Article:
There are different ways of saying the sheet doesn’t go where it needs to go in the Press Section:
“Edge stealing” happens at a nip exit. The sheet edge sticks to the felt, where the main sheet is supposed to follow the granite roll.
“Sheet stealing” also happens at the nip exit, but the sticking is not limited to the edges.
“Edge flipping” happens when the sheet (edge) of the felt comes loose. Sometimes the sheet flips over, moving through then next nip as a double layer sheet.
“Blowing” is a different expression for “Edge flipping”.
The most common expression I hear is Sheet stealing.
I have 5 tips to prevent sheet stealing. Before I share my tips, you need to know that the sheet always follows the smoothest surface.
5 Tips To Prevent Sheet Stealing
Reduce water content of the felt
A felt must carry enough water into the nip to create sufficient mid-nip hydraulic pressure. If there is too much water on the felt surface at the nip exit, the felt becomes so smooth that parts of the sheet will stick to the felt. Reduce the inflow of conditioning water, increase the Uhle box vacuum to bring down the felt moisture content.
Clean the felt
When felts are contaminated with fines and fillers, the felt surface will become too smooth. A proper felt wash will help. Read our whitepaper on the correct felt permeability and discover the difference between contamination, compaction and felt wear.
Vary the positions of the suction zones in vacuum supported rolls
I invite you to play with the positions of the suction zones and their vacuum levels. And try the following suggestions that may feel counter intuitive:
Gradually vary the vacuum level. Start with a minimum (or no!) vacuum and increase it in little steps.
Step-by-step rotate the suction zone to the maximum positions in both directions from headbox to pope reel.
For vacuum supported rolls with a additional edge zone: move the vacuum zone step-by-step from the outside to the inside. Don’t mix b. and c.! First find the optimum angle in running direction and only after that start looking for the optimum in axial direction.
Shave the felt
This is the most unconventional advice, but it is simply too much fun to be left unmentioned. As the sheet always follows the smoothest surface, sometimes people try to roughen up the felt surface with a steel wire brush. I strongly recommend NOT to do this!
What happens is that the brush pulls the batt out of the base. Not much later you’ll be facing ‘felt hair’ complaints, or the pulled out batt fibers create an even smoother surface than before, only increasing the sheet stealing problems. Under these circumstances it could be worth a try to buy a set of disposable razors and simply shave the affected area of the felt. On the fly, apply only little pressure and… no shaving foam please!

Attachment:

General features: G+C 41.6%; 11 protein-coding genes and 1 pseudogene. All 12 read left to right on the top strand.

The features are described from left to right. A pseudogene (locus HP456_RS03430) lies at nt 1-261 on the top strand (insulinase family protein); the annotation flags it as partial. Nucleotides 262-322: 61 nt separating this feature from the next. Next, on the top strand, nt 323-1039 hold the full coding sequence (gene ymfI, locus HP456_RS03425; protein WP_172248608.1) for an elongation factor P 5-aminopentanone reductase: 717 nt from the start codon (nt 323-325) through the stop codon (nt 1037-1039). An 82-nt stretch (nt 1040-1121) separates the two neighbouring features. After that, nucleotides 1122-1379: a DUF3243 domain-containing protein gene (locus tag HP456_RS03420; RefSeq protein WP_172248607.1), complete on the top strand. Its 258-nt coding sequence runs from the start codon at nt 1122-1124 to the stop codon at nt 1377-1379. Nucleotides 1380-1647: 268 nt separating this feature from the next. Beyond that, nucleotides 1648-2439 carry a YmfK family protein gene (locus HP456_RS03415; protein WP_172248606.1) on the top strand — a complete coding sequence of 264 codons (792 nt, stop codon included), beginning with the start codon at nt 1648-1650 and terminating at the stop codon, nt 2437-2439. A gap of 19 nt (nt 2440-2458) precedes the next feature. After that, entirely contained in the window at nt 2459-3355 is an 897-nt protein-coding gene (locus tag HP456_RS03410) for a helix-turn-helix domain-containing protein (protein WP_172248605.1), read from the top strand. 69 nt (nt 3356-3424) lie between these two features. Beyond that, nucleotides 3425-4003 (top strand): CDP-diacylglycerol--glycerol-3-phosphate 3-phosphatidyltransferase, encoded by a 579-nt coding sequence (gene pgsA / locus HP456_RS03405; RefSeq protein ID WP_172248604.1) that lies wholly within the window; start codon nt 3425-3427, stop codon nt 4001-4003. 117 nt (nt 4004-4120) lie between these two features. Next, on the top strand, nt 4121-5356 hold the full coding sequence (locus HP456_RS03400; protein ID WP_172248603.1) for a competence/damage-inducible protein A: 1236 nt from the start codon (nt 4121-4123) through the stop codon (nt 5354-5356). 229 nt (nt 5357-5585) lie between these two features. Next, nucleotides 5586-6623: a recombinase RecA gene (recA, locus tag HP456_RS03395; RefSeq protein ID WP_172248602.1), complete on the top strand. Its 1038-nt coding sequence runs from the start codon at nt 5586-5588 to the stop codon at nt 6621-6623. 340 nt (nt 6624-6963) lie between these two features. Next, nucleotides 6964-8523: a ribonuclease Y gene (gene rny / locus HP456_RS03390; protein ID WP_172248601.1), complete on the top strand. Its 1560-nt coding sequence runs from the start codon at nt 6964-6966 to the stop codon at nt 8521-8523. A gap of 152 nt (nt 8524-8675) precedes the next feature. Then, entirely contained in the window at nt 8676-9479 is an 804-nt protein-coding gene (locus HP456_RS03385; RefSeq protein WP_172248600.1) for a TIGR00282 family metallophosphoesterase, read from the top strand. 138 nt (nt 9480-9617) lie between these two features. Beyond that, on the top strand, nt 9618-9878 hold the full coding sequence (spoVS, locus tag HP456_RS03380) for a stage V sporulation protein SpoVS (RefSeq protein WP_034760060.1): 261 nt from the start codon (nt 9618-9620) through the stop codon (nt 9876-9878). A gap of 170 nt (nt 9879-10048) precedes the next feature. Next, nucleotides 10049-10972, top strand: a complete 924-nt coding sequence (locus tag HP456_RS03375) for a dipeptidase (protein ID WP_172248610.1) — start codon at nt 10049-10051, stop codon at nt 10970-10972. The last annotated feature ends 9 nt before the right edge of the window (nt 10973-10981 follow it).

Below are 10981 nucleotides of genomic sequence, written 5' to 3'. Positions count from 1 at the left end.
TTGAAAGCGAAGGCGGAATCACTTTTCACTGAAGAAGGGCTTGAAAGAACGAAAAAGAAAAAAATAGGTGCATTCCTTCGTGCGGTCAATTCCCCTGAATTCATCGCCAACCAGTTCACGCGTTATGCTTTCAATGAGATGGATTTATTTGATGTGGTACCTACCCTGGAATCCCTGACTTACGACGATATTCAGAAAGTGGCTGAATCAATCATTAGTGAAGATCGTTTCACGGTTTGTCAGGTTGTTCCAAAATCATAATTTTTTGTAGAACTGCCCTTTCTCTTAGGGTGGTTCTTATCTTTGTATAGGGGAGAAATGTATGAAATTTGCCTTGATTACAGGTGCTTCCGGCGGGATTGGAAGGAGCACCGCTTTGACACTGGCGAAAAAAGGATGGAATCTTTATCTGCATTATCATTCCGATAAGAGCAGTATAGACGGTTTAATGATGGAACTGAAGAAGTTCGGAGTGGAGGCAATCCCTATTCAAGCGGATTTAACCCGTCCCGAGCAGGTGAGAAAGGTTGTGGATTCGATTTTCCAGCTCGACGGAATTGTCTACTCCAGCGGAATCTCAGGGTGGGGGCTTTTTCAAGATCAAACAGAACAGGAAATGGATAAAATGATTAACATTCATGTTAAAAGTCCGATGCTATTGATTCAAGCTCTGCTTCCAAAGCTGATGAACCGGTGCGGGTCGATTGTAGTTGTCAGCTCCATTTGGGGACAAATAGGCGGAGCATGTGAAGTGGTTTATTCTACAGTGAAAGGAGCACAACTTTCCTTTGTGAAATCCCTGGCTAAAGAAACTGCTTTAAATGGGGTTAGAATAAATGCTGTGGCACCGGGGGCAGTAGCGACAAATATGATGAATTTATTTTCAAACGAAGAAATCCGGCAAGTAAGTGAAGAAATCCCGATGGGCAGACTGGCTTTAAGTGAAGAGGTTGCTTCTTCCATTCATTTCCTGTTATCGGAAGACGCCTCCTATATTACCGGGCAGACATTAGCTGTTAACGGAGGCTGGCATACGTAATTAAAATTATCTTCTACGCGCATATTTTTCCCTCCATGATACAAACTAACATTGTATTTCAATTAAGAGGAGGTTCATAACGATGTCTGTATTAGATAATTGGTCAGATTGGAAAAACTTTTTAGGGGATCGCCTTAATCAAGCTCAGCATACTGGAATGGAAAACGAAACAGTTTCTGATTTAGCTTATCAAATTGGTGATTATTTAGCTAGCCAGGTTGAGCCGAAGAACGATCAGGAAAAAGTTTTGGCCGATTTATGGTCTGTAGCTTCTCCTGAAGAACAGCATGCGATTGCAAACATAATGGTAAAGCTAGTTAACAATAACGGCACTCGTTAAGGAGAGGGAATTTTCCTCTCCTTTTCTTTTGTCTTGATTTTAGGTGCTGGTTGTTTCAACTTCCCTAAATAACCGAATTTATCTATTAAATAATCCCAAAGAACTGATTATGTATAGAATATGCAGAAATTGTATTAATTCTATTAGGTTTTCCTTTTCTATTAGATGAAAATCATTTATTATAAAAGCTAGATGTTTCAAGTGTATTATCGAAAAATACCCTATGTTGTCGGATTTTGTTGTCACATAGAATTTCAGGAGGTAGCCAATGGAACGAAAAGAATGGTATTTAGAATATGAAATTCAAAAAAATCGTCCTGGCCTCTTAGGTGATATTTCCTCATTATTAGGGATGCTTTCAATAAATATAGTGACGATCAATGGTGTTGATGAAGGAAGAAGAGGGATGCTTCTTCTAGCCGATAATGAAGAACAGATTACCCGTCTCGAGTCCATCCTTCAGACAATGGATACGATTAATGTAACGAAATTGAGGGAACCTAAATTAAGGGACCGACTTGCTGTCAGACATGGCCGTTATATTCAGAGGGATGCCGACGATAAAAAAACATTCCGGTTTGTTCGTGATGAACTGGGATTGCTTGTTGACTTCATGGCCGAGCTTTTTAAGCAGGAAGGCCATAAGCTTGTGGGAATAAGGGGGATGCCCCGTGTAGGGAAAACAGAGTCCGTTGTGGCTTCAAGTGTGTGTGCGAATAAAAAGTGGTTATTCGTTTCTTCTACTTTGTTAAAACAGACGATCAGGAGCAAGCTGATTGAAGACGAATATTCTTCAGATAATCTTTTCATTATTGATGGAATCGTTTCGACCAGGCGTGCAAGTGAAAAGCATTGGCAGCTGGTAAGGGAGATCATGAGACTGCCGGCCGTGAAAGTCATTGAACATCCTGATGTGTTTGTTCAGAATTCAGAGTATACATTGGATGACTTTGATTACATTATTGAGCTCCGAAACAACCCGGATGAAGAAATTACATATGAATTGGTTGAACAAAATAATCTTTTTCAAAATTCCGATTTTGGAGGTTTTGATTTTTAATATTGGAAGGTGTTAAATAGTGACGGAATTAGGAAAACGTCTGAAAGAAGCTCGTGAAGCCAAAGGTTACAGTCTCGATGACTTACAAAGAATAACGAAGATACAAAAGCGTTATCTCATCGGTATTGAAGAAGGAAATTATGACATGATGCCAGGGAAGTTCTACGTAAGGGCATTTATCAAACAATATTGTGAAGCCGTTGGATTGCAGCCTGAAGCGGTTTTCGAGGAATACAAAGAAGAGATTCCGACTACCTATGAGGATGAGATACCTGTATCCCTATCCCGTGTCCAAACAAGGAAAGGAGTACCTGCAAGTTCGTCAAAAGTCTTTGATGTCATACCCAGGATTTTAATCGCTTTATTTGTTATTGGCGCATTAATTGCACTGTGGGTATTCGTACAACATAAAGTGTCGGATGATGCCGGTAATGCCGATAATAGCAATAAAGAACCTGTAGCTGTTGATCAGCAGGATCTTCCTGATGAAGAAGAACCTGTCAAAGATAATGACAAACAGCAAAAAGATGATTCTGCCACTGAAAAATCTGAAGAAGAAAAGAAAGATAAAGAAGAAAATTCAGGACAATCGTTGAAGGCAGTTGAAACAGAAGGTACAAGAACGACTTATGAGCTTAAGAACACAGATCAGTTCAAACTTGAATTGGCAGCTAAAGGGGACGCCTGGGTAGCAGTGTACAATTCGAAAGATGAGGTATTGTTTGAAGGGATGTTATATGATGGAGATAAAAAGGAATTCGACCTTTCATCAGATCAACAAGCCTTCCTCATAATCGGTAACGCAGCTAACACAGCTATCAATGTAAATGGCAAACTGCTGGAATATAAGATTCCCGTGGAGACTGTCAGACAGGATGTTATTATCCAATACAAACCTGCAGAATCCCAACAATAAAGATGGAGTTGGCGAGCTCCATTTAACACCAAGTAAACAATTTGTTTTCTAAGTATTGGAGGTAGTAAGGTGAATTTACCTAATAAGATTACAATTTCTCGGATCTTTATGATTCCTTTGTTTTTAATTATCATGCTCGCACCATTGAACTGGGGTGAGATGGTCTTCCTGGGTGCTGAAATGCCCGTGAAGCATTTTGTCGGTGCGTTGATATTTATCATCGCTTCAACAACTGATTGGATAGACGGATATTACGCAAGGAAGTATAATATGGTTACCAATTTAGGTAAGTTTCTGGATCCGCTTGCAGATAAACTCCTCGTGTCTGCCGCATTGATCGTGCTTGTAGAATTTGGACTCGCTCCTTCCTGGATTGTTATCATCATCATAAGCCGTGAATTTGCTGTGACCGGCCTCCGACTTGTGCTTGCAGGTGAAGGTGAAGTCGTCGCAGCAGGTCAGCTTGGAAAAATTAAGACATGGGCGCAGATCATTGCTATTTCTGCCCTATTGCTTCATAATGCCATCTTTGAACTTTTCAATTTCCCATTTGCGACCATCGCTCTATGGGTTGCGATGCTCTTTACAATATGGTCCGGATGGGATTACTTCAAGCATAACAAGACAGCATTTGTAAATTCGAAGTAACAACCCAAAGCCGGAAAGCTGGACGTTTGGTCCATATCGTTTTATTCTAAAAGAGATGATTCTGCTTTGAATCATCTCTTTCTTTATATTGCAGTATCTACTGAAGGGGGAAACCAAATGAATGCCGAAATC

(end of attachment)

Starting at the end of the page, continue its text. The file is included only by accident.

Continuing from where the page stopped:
Related to this: blowing before 3rd and 4th presses can be caused by a rough felt surface that drags air along, which prevents the sheet from lying flat onto the felt. Also then it is worth a try to shave the felt a little.
Change the felt exit angle
The felt works as a mini vacuum box pulling at the sheet. Because after passing the mid-nip, the expanding felt sucks in air to fill its growing (void) volume. And if the roll-side of the felt is blocked, the felt will suck in air from the paper side, creating a mini-vacuum zone on the felt surface. To avoid this, let the felt follow the sheet a bit longer. Raising the felt guiding roll after the nip by 4 to 6 inches (= 10 to 15 cm) could already do the trick, as you can see in the example below.
I trust you will benefit from these 5 tips to avoid sheet stealing from our extensive Feltest trouble shooting guide.
I like to close by pointing out that you need to collect daily Paper Machine Clothing data when the machine is running well without problems.
Only when you have data of a good day, you will know how to correct on a bad day.
Contact your felt supplier to learn the impact of a modified felt design on sheet stealing. Make sure you can provide your felt supplier with sufficient daily sheet performance data to avoid bad, costly modification decisions.
So remember DDPP - Daily Data Powers Profit.